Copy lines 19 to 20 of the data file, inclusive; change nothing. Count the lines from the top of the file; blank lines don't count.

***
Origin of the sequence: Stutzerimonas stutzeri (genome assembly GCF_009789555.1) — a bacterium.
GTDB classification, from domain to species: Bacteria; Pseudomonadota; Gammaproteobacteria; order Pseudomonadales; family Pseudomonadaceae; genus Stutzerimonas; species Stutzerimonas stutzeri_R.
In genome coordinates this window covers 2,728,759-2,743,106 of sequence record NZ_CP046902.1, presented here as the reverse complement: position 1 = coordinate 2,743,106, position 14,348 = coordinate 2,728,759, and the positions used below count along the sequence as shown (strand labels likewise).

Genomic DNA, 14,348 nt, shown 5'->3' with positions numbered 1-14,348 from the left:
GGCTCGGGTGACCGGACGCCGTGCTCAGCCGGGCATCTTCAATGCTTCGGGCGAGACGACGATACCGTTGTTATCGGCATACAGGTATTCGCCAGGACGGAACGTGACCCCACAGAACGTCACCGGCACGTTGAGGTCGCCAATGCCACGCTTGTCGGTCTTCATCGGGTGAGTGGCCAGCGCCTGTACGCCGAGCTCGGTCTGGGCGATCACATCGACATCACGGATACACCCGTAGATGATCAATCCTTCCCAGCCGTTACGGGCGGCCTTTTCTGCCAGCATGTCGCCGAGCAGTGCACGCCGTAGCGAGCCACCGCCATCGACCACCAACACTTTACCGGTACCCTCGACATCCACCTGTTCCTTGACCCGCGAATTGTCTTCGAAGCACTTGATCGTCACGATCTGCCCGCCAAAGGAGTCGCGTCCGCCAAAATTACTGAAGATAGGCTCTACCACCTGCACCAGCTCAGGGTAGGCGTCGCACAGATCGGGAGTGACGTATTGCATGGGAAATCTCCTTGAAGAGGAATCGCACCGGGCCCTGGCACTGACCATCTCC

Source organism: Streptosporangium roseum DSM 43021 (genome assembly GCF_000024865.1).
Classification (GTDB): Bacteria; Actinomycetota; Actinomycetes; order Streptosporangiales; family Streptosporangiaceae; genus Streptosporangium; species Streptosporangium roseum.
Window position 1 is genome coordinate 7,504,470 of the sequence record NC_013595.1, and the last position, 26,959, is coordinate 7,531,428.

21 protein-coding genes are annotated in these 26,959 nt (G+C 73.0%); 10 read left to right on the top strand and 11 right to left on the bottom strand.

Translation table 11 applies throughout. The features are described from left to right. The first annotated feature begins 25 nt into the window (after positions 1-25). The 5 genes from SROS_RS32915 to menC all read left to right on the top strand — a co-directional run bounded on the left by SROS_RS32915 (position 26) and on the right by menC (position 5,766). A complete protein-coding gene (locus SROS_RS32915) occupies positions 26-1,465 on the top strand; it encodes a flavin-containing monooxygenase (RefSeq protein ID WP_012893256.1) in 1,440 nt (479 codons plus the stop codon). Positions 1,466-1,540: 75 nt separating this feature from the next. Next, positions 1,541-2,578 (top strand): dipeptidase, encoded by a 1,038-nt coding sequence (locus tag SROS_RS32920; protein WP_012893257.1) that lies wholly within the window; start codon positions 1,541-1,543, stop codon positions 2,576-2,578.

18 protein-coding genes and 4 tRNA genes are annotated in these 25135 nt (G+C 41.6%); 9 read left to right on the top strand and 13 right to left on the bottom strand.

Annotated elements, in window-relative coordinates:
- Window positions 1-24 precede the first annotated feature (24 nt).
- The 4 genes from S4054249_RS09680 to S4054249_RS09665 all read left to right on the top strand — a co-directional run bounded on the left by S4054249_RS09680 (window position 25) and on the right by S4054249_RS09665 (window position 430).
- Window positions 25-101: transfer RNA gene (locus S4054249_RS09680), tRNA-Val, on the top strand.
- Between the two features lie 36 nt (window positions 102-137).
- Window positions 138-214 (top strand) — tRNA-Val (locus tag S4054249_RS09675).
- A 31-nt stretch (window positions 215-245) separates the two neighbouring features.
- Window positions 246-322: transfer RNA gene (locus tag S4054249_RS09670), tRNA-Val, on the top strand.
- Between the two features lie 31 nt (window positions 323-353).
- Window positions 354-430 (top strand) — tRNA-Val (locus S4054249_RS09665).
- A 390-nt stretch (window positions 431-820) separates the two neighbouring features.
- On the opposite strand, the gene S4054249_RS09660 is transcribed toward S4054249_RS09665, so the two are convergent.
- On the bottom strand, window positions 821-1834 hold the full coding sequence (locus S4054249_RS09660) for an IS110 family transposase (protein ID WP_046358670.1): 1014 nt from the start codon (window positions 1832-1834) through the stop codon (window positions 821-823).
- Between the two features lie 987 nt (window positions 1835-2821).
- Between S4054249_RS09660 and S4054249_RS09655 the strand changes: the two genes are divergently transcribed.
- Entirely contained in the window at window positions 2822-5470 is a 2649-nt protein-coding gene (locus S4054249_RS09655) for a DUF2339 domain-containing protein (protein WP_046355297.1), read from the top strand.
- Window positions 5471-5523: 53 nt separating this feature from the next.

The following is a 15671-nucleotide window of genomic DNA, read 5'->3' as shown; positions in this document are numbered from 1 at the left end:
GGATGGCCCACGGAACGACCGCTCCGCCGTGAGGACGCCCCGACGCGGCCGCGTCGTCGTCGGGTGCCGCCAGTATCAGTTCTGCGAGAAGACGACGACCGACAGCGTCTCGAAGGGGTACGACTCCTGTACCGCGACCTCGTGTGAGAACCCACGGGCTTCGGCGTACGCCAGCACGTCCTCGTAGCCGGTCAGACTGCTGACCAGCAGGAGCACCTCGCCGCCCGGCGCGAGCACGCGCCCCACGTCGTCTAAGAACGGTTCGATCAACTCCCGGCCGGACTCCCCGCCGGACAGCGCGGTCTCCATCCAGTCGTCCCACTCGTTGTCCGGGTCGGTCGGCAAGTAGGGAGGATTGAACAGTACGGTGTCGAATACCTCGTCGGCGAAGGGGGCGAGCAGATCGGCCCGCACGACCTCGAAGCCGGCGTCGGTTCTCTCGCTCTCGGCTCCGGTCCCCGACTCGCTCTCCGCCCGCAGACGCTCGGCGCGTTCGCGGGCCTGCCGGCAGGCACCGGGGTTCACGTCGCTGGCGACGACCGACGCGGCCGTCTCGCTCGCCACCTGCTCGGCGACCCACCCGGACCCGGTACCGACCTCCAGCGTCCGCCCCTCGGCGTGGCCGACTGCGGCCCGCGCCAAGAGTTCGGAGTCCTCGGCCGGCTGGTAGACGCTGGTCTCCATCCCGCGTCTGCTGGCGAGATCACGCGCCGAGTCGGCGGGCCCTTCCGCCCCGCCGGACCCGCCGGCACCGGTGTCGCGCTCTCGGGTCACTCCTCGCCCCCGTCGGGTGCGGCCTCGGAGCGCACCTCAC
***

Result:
- Window positions 246-322: transfer RNA gene (locus tag S4054249_RS09670), tRNA-Val, on the top strand.
- Between the two features lie 31 nt (window positions 323-353).